“It is incredibly rare that a relatively junior federal employee is able to have such a tangible impact on the development of high-level U.S. foreign policy, and this accomplishment is testament to Rachel's vision and tenacity,” said a U.S. Senate aide.

    With the withdrawal from the 1972 Anti-Ballistic Missile Treaty completed, Billingslea left the missile defense policy office to accept a position as the Department's Country Director for Israel, Jordan, Syria, and Lebanon—where she pursued efforts to devalue ballistic missiles and the threat of weapons of mass destruction in the Middle East. It was in this position that Billingslea caught the attention of the Secretary of Defense. She now serves him as an assistant for managing the interagency process.

    Taking on critical issues of national and international impact, Billingslea personifies the type of keen yet diplomatic public servant whose groundbreaking work strengthens the nation immeasurably.

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  3. Dr. Katharine Gebbie's 34-year public service career has been distinguished by innovation and effective leadership. She has been a pioneer in bringing the National Institute of Standards and Technology (NIST) into the 21st century as director of its Physics Laboratory. Her leadership has fostered a culture of excellence that has made NIST one of the world's preeminent research institutions: since 1997, two of its scientists have won the Nobel Prize, the only federal employees so honored for scientific work done in the line of their official duties.

    Gebbie began her NIST career as a research astrophysicist. Her greatest accomplishments revolve around her establishment and management of the NIST Physics Laboratory that has undertaken such important projects as the development of a space-based atomic clock that could be 10 times more accurate than atomic clocks on Earth, improving techniques for mammography, and studying Bose-Einstein condensation, which has emerged since the mid-1990s as one of the most cutting-edge themes of contemporary physics.

    Created in 1991, the laboratory merged elements of five predecessor facilities based in Maryland and Colorado. NIST's thriving culture of excellence is, in large part, directly attributable to Dr. Gebbie. She has provided guidance that has maintained a consistent focus on careful measurement, standards and service. These objectives are complemented by the sense of empowerment that Gebbie instills in her staff.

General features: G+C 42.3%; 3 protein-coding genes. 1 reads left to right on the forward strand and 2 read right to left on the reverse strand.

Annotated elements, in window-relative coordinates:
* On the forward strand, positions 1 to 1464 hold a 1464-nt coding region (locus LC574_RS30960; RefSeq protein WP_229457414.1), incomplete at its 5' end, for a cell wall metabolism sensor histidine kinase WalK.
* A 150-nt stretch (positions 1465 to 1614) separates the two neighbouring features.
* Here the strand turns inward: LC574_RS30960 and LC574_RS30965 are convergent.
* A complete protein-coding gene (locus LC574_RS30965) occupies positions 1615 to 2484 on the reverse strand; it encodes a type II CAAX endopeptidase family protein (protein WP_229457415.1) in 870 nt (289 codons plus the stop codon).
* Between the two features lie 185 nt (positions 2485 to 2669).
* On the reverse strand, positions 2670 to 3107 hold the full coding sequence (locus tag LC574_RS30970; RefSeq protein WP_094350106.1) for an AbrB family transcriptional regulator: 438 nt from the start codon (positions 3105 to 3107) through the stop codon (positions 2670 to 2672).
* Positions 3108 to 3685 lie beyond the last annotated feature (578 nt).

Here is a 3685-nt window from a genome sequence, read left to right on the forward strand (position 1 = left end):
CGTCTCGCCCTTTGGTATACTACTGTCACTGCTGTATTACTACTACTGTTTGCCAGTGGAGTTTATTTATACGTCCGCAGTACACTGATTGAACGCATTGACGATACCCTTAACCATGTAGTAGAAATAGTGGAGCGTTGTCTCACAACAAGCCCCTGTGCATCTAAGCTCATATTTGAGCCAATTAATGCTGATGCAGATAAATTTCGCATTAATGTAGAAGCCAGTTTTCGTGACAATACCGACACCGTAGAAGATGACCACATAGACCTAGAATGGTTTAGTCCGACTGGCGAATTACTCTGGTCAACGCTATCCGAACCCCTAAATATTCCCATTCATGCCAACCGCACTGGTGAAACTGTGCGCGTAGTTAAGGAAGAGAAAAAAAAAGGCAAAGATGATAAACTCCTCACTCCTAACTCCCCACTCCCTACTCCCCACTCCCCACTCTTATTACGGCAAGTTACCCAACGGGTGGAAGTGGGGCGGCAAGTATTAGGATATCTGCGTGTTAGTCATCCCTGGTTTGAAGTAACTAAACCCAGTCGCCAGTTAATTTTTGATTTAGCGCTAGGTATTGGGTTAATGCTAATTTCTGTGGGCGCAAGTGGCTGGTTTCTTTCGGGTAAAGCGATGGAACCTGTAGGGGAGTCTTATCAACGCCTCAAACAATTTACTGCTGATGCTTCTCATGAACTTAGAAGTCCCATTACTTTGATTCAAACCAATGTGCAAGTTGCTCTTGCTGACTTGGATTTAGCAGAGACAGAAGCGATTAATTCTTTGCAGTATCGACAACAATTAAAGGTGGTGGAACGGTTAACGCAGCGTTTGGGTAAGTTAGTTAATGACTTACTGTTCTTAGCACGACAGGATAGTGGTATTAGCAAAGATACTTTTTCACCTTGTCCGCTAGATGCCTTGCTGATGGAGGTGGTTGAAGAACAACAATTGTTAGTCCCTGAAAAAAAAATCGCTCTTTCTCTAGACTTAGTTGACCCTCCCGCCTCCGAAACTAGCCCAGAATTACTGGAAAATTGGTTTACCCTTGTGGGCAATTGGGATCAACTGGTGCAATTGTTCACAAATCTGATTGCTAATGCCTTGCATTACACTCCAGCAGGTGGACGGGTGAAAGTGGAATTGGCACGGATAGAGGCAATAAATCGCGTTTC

For example, Bose-Einstein condensation, a program created under Gebbie's leadership, has become a new subfield of physics. This is due to the development of powerful experimental techniques involving ultracold quantum gases, many of which were pioneered at NIST. Its recognition by the 2001 Nobel Prize, only five years after its discovery, underlines the groundbreaking changes it has caused in science.

    Gebbie's belief in employing emerging technologies to improve society has indeed benefited the scientific community and the nation at large. For example, she was a pioneer in employing the Internet to share scientific information. Her initiation of Web access to the lab's reference databases in 1993 was far ahead of the national curve. The success of this endeavor prompted early adoption of Internet technology throughout NIST. The Institute is now one of the federal government's most prolific providers of information via the Internet, and its online Internet Time Service provides atomic time to over 700 million queries daily.

    Gebbie has long taken the lead in encouraging diversity, vitality and expertise in her staff. As one of the few women ever to serve as an NIST Laboratory Director, she has been devoted to enhancing scientific career opportunities and research experience for women and minorities through her Summer Undergraduate Research Fellowship (SURF) program. This first-of-its-kind program has been so successful that it has been emulated throughout the institute.

    The cumulative effect of Gebbie's monumental contributions is clear. The laboratory she leads is an integral and heralded part of the national and global scientific community. Her diligence and aptitude are responsible for not only scientific advancement but also for the institutionalization of excellence at NIST. Her combination of talents is truly remarkable, and so is impact of her life's work.

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  4. Public service is founded on the idea that one person can make a difference in the lives of others. Daniel Weinberg is the embodiment of that ideal. His work in the U.S. Census Bureau's Housing and Household Economic Statistics Division has had a demonstrable impact on the lives of America's less fortunate.

    One of his early accomplishments was the initiation of the Small Area Income and Poverty Estimates (SAIPE) program to provide updated estimates of income and poverty statistics to help administer federal programs and allocate federal funds to local jurisdictions. The program was so successful at the county level that Congress directed it be expanded to produce estimates of the nation's roughly 15,000 school districts. The National Academy of Sciences endorsed these estimates for use in Title 1 funding to improve the teaching and learning of the 12.5 million U.S. children in high-poverty schools. As a result, for the first time since 1965, funding was allocated on a school district by school district basis, as originally intended.